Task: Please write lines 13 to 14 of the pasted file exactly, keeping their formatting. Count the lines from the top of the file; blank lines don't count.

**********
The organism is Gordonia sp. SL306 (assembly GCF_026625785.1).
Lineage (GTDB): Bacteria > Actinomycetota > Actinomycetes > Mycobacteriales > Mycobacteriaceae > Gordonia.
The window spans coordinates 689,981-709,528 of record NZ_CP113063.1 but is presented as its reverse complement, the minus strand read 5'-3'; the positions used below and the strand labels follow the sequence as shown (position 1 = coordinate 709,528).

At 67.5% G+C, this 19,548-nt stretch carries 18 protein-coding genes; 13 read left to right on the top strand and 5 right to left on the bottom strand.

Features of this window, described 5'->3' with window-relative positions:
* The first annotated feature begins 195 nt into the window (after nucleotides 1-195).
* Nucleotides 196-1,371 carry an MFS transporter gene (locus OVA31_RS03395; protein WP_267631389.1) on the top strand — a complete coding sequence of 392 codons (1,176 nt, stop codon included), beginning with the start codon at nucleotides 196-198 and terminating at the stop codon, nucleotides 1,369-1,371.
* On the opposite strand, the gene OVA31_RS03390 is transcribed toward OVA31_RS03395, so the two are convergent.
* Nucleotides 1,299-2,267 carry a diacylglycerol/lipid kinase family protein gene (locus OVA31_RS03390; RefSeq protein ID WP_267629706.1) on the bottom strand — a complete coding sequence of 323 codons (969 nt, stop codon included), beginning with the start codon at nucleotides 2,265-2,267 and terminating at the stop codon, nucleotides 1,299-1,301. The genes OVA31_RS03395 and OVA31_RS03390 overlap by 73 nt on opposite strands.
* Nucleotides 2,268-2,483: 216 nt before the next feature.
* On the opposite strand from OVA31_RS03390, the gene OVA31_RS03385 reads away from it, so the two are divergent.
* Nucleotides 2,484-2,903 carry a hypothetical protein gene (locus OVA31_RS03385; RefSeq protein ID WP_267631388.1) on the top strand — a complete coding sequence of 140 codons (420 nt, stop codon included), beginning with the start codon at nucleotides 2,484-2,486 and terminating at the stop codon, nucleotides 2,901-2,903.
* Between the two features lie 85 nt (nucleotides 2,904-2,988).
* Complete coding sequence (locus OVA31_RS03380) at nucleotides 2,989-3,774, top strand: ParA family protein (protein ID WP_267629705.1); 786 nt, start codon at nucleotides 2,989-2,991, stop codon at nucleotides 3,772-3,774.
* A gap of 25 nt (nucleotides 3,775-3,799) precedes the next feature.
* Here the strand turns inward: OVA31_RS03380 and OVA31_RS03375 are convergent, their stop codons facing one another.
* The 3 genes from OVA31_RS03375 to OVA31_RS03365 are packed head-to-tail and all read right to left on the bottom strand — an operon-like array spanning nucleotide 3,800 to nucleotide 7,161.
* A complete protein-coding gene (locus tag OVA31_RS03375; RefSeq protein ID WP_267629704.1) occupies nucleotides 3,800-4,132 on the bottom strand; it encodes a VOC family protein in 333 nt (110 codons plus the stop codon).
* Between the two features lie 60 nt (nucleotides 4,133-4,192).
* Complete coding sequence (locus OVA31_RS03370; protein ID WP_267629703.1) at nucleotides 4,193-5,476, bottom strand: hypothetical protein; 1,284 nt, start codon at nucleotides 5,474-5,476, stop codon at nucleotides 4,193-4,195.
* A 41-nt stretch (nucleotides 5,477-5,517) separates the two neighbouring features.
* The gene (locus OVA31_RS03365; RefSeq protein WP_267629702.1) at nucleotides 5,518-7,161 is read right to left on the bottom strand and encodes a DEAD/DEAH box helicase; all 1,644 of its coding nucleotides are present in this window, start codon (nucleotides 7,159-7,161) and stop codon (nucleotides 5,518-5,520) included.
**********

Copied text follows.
* Between the two features lie 85 nt (nucleotides 2,904-2,988).
* Complete coding sequence (locus OVA31_RS03380) at nucleotides 2,989-3,774, top strand: ParA family protein (protein ID WP_267629705.1); 786 nt, start codon at nucleotides 2,989-2,991, stop codon at nucleotides 3,772-3,774.